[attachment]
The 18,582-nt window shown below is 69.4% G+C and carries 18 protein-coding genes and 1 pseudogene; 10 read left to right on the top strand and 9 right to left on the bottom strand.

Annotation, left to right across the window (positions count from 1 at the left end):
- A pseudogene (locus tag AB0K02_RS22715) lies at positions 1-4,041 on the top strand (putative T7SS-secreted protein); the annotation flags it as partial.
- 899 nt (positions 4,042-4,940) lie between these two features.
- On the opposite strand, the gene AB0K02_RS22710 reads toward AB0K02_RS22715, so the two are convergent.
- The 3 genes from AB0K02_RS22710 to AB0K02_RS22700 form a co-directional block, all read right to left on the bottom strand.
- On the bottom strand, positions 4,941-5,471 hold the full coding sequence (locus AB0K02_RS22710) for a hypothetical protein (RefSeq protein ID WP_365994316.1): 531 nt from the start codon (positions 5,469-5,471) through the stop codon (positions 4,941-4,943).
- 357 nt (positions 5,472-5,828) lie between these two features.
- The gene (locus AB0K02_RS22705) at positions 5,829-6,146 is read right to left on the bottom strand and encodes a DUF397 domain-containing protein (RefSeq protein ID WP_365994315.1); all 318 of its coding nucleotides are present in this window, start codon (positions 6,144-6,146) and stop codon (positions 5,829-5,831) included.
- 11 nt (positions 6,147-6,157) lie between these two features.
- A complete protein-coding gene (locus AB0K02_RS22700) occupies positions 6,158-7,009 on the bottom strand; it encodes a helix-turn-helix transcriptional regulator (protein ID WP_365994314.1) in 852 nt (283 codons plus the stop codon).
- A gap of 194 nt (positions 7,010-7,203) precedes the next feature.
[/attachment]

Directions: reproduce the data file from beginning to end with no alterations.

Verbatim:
The 18,582-nt window shown below is 69.4% G+C and carries 18 protein-coding genes and 1 pseudogene; 10 read left to right on the top strand and 9 right to left on the bottom strand.

Annotation, left to right across the window (positions count from 1 at the left end):
- A pseudogene (locus tag AB0K02_RS22715) lies at positions 1-4,041 on the top strand (putative T7SS-secreted protein); the annotation flags it as partial.
- 899 nt (positions 4,042-4,940) lie between these two features.
- On the opposite strand, the gene AB0K02_RS22710 reads toward AB0K02_RS22715, so the two are convergent.
- The 3 genes from AB0K02_RS22710 to AB0K02_RS22700 form a co-directional block, all read right to left on the bottom strand.
- On the bottom strand, positions 4,941-5,471 hold the full coding sequence (locus AB0K02_RS22710) for a hypothetical protein (RefSeq protein ID WP_365994316.1): 531 nt from the start codon (positions 5,469-5,471) through the stop codon (positions 4,941-4,943).
- 357 nt (positions 5,472-5,828) lie between these two features.
- The gene (locus AB0K02_RS22705) at positions 5,829-6,146 is read right to left on the bottom strand and encodes a DUF397 domain-containing protein (RefSeq protein ID WP_365994315.1); all 318 of its coding nucleotides are present in this window, start codon (positions 6,144-6,146) and stop codon (positions 5,829-5,831) included.
- 11 nt (positions 6,147-6,157) lie between these two features.
- A complete protein-coding gene (locus AB0K02_RS22700) occupies positions 6,158-7,009 on the bottom strand; it encodes a helix-turn-helix transcriptional regulator (protein ID WP_365994314.1) in 852 nt (283 codons plus the stop codon).
- A gap of 194 nt (positions 7,010-7,203) precedes the next feature.